Hurricane Ike Destroys Home, Owner Faces Foreclosure on Nonexistent House

PHOTO: Brad Ganas home destroyed by Hurricane IkePlayCourtesy Gana Family
WATCH Mistake Leads to Million-Dollar Win

A Texas man has learned a home does not have to exist to face foreclosure.

Three years after Brad Gana's home in Seabrook, near Galveston, was destroyed by Hurricane Ike in 2008, he still is waiting for a resolution after his bank tried to foreclose on his house.

At the time his house was destroyed, Gana was working in Saudi Arabia, tracking the storm online. Fast forward to today, and Gana has sued Bank of America, which held his mortgage, for allegedly reporting "to the credit reporting agencies that the home has been foreclosed," making it impossible for him to "refinance the property and get out from under the thumb of the churlish acts of BAC."

The suit also alleges that BAC "authorized a third party to clean up the lot where [Gana] had stored within containers his personal effects. This personal property was stolen."

"What they've done is terrible," said Gana. "It's unbelievable... I will never do business with Bank of America again."

The 11-page petition, obtained by ABC News, was filed in September in the Harris County District Court. The complaint alleges the bank and its agents and employees have conducted "threatening, coercive harassing, and abusive techniques to force Plaintiff to terms and conditions."

Insurance Policy at the Root of Troubles

The trouble began in 2009 when Gana declined to renew his homeowner's policy with his insurance agency.

"Why would I renew a home [insurance] policy for a home that wasn't there?" he told ABC News. He says the insurance company agreed and told him it would not renew the policy. But three months later, Bank of America's loan servicing department applied a forced homeowner's insurance policy.

A spokeswoman for Bank of America wrote in a statement to ABC News, "We apologize to Mr. Gana for our error in adding homeowners insurance to his mortgage payment. Normally, when there is no homeowners insurance on a property, it is in the best interest of all parties to insure the property in case of loss. This was unusual as the property had already been destroyed. We have refunded Gana's account for the insurance premiums."

"There were other factors that contributed to the actions that we took on Mr. Gana's mortgage and property. We have contacted Mr. Gana and we will work with him directly to address his concerns. We urge customers to always ensure that they have updated their mailing address and phone numbers with the bank so that they are alerted immediately to issues relating to their mortgage. Also, current information on their mortgage is always available online," the spokeswoman continued.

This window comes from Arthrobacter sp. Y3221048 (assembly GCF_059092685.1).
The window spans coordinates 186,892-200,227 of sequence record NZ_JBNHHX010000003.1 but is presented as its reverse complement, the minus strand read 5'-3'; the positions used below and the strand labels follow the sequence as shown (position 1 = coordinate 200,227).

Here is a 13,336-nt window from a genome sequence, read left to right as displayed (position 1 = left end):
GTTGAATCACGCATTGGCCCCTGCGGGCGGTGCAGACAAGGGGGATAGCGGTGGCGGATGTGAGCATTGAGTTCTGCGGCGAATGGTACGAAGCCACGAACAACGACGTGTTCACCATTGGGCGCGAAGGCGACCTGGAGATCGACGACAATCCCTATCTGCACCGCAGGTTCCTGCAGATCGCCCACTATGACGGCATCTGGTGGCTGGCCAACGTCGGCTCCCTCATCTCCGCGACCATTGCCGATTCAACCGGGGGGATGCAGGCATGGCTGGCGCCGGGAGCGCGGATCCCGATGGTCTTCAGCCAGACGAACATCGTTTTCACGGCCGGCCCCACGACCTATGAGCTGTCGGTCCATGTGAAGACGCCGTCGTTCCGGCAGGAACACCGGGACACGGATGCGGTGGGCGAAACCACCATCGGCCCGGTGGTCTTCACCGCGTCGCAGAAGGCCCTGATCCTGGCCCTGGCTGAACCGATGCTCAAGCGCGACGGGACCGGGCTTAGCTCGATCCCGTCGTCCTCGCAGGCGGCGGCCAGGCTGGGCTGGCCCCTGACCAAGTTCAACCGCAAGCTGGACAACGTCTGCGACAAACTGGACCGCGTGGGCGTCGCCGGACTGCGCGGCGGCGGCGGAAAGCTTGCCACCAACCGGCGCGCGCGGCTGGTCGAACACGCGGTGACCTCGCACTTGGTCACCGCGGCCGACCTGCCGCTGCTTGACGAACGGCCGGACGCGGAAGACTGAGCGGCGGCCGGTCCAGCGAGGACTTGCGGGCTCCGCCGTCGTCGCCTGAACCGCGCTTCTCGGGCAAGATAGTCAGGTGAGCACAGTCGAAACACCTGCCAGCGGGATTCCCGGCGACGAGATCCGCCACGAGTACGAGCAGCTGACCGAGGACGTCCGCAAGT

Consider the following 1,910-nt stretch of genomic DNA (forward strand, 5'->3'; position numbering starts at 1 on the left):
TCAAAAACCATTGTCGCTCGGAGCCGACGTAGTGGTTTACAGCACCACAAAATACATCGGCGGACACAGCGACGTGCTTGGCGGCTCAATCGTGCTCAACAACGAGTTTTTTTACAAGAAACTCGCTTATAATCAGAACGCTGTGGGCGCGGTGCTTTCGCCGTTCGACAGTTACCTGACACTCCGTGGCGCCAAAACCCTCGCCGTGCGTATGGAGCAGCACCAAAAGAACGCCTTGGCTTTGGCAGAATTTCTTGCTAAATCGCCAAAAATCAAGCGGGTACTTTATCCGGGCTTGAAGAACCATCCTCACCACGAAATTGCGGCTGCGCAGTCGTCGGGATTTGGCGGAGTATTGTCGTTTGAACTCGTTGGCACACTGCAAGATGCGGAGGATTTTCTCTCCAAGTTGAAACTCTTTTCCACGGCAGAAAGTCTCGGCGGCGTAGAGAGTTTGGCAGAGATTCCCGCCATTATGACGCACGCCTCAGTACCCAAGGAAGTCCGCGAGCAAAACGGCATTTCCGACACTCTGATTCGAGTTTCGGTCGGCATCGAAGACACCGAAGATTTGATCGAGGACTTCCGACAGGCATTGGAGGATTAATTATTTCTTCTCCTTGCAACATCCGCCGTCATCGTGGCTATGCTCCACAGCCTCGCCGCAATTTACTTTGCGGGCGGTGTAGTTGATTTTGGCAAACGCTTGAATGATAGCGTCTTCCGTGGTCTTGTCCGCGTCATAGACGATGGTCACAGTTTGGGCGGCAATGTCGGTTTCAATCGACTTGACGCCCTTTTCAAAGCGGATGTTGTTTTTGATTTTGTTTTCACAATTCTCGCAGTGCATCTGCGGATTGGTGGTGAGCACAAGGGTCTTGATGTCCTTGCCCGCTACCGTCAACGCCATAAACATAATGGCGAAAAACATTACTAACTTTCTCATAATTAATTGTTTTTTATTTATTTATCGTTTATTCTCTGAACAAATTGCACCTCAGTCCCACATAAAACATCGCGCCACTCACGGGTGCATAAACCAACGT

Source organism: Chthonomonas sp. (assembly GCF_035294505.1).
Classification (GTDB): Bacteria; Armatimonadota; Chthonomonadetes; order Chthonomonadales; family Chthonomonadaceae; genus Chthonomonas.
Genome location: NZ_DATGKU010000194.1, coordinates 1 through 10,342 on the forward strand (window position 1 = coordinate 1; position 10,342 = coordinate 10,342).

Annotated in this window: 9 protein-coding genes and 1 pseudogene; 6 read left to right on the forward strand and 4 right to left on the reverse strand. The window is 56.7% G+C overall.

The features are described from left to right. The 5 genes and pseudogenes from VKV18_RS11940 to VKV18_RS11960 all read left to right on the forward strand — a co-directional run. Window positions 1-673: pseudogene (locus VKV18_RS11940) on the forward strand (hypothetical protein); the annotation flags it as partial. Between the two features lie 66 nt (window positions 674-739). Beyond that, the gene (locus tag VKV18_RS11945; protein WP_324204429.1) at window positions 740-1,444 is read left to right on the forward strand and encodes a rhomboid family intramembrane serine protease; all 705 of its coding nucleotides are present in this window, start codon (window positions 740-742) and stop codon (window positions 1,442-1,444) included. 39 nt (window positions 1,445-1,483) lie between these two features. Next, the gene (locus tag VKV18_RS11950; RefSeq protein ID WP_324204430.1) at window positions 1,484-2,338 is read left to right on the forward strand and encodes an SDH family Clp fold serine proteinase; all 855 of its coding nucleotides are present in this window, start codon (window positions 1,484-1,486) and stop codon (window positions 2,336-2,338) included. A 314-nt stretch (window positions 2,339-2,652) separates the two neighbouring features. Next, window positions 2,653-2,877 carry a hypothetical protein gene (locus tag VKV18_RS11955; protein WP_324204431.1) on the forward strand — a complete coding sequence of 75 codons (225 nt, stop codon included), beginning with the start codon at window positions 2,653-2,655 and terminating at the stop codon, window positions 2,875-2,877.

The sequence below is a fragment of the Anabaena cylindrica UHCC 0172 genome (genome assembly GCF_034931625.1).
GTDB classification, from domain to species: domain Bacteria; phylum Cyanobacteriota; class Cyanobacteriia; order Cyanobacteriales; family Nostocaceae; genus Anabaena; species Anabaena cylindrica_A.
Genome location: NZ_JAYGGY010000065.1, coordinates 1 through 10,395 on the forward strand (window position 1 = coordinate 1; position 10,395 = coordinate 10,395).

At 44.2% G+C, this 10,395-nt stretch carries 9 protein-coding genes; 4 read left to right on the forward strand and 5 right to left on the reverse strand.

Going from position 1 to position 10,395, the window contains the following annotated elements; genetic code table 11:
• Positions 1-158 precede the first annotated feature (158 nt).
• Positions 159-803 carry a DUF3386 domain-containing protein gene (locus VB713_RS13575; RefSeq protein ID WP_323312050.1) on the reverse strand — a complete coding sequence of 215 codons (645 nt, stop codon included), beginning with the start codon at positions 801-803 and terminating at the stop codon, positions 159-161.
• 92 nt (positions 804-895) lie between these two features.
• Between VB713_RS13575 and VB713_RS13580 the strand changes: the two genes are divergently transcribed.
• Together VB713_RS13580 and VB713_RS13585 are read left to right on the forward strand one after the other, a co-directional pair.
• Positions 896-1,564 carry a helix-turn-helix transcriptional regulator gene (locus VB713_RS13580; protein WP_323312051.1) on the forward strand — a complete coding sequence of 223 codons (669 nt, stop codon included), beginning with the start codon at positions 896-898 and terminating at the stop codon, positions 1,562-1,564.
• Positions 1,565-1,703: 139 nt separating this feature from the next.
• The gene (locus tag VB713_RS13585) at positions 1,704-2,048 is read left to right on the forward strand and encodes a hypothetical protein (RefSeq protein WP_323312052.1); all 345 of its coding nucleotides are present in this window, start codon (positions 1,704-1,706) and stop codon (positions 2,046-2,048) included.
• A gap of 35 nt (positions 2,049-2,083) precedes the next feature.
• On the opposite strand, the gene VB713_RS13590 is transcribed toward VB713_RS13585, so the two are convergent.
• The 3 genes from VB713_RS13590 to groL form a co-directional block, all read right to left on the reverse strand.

A Deadly Storm, Missing Belongings

Hurricane Ike was one of the deadliest and costliest to the state of Texas; damage was assessed at slightly below $12 billion, according to the Insurance Council of Texas.

Gana's house had an outstanding mortgage of approximately $170,000 before the storm. Despite being left with just a slab of concrete, Gana says he continued to pay the mortgage, hoping to rebuild at the same address.

But, despite the alleged timely payments, the bank scheduled an auction for November 2010, which Gana says he learned about two days before it was to take place. He says that's when he learned the house was headed for foreclosure.

In addition to his home, his mailbox was washed away. And, despite many efforts to change his address through the bank, Gana says the bank refused to send his mail to his location abroad. To keep abreast of any important communications, Gana says he instructed the bank to call, email or fax him.

That's why Gana says he was unaware of the hike in the mortgage due to the forced homeowner's policy and the pending foreclosure.

After retaining a lawyer, Gana was able to avoid foreclosure.

"They never foreclosed on me but somehow, some part of Bank of America thought they foreclosed on me," said Gana.

Although he avoided foreclosure, the bank confiscated what remained of his belonging on the property, Gana alleges.

"When I saw my stuff was gone, I was livid," Gana told ABC News. "They thought they had foreclosed on me after I just paid them [around] $130,000." Gana said a court settlement in May gave the bank the checks he received from FEMA for the storm damage, so he was left with a mortgage of $41,792.

In documents obtained by, a letter dated on May 20 says an agreement between the two parties would leave Gana with an unpaid balance of $41,792. But a June account statement shared with ABC News by Gana placed the balance at more than $93,000 -- far greater than the what the alleged May agreement stipulated.

Frederick F. Hoelke, an attorney for Mr. Gana, wrote to ABC News that based on instructions from a judge, "Mr. Gana's loan would be reinstated at the same payment as when he initially took the loan out."

A phone call to the Houston attorney's office of Bank of America was not returned.

In September, Gana received a letter from Fannie Mae, which he supplied to ABC News, stating, "Your mortgage loan that is serviced by Bank of America/Fannie Mae is currently delinquent and you may soon be facing foreclosure."

Now he's back to where he started.

"All of this confusion has occurred because Bank of America put a forced Homeowners Insurance policy on a home that no longer exists," Gana wrote to ABC News.

"I feel like a [small] fish in the water, bleeding, and a huge shark keeps swimming by, taking chomps of me," said the 56-year-old, who says he has shelled out $25,000 to fight the foreclosure.